How do you capture truth and remain authentic? How do you portray it in a way that's easily understandable, intuitive yet creative, and challenging? Answer these questions and you're a timeless artist.
Writer and cartoonist Charlie Hankin has. Or, if you want to remain critical, is about to.
Hankin creates single-frame comics that cut to the very core of being: everyday banality, profound realizations, (difficult) social dynamics, and character; all reveal themselves within his work.
His stories, however, remain open-ended. They challenge the reader to write the prologue and epilogue for themselves. Construct their own moral. So don't expect to just frantically scroll through and close the window a better person. You have to participate in creating these comics in order to get the most out of the experience. But believe me, that's the beauty of it.
"I like humor that exists outside of space and time," Hankin told Bored Panda. "I don't riff on the news cycle, I don't pull inspiration from my immediate surroundings. Instead, my subjects are feelings—loneliness, embarrassment, boredom—and my references (when I make them at all) are broad and eternal: Greek mythology, fairy tales, the Bible. The goal is to induce people to see a familiar thing in a new way, and do it with a funny joke."
The artist said that working within a single frame demands clarity. After all, you have only one picture and one line of text to communicate your idea, so it has to be unambiguous and brief. "Take my 'I warned her not to get bangs' cartoon. I had to fit the setting, the action, and the actors into a teeny tiny square of space (on a phone screen, or in print in a magazine) so there's no room to waste space on inessential details. As for the caption, would it be funnier if it ended '...but she didn't listen to me?' Of course not," Hankin explained. "The medium favors restraint, and a succinct cartoon is a successful one."
On the other hand, it's really difficult to express the passage of time in a single panel. "In the foregoing example, a reader's eye ranges over the image from left to right, like text, so you can direct a reader's eye through the story elements in the proper order: pallbearers, during a funeral, with onlookers commenting. A similar principle applies for showing things unfolding in time, but it's a little clumsy to do in a single panel. When the passage of time is really essential for telling a joke, I will break an idea up into several panels. I did this recently in The New Yorker in this cartoon. Of course, when readers see something occupying multiple panels, they expect the narrative to evolve over the course of the comic, so it's fun to subvert that, too, which I did here."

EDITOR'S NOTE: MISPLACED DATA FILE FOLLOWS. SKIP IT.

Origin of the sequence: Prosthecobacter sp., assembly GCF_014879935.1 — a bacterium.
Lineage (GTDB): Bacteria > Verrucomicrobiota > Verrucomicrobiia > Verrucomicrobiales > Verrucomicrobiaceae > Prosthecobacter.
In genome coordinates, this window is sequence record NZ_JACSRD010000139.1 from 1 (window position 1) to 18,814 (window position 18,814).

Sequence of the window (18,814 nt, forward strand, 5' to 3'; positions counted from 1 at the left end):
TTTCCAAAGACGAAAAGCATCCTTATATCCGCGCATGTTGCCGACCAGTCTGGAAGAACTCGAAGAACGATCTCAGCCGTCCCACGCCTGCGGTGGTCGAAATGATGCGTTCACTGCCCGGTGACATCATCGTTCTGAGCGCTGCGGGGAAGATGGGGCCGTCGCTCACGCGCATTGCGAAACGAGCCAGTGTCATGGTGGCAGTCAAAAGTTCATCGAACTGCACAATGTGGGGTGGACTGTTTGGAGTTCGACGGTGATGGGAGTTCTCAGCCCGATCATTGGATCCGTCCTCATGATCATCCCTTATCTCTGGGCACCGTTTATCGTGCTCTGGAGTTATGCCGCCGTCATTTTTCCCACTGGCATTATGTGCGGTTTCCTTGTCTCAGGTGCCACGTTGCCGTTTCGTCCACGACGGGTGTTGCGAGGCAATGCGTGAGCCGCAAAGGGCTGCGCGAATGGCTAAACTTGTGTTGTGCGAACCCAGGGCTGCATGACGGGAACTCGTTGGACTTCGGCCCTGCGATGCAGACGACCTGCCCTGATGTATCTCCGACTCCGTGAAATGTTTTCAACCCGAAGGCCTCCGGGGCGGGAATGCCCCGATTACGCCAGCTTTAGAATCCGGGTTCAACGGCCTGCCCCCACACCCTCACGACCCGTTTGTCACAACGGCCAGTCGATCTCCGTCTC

Hankin thinks of the text and the visuals of a cartoon at the same time, but he always writes down his concepts in words before he sketches them, so he considers himself a text-based thinker.
Lithuanian music phenom Kabloonak once said that boredom is what really drives his ideas—once you get rid of all distractions and set aside some time to actively do nothing, the mind engages itself. Whether it's frightening or entertaining itself, just let it do its thing, and it can surprise you with interesting discoveries.
Hankin's idea-generating technique follows this principle as well. "My process involves sitting with a cup of coffee and a blank page open in my special notebook. I'll try to clear my mind, and eventually, boredom will make me fixate on a germ of an idea, a little incongruity worth exploring," he said. "Aliens... parking their UFO in a tow-away zone? Adam and Eve... parking their UFO in a tow-away zone? I'm kind of kidding here, but you get the gist—I come up with a lot of bad ideas until I land on an idea that is merely mediocre. Then I keep going. Amassing a bunch of hit-or-miss ideas means I can just keep the hits. When I have a collection of 10 hits, I sketch them digitally. If any of them sell to magazines, I do a more polished ink drawing." The published stuff as well as Hankin's personal favorites wind up on his Instagram.
The artist is really happy that he manages to grind out ideas and drawings even when he's feeling uninspired or lazy. It has been a wonderful boon to his creativity. "To some extent, you can turn creativity on and off like a faucet. This has been an important lesson in other jobs, like the one I'm doing right now, an animated series for cable TV. Stay tuned for that in 2021," he said, adding that gag cartooning is a microcosm of all the skills you need for comedy, illustration, and writing. "Be clear and concise; don't be satisfied with the low-hanging fruit; and keep going—even if your current idea stinks, the next one might not."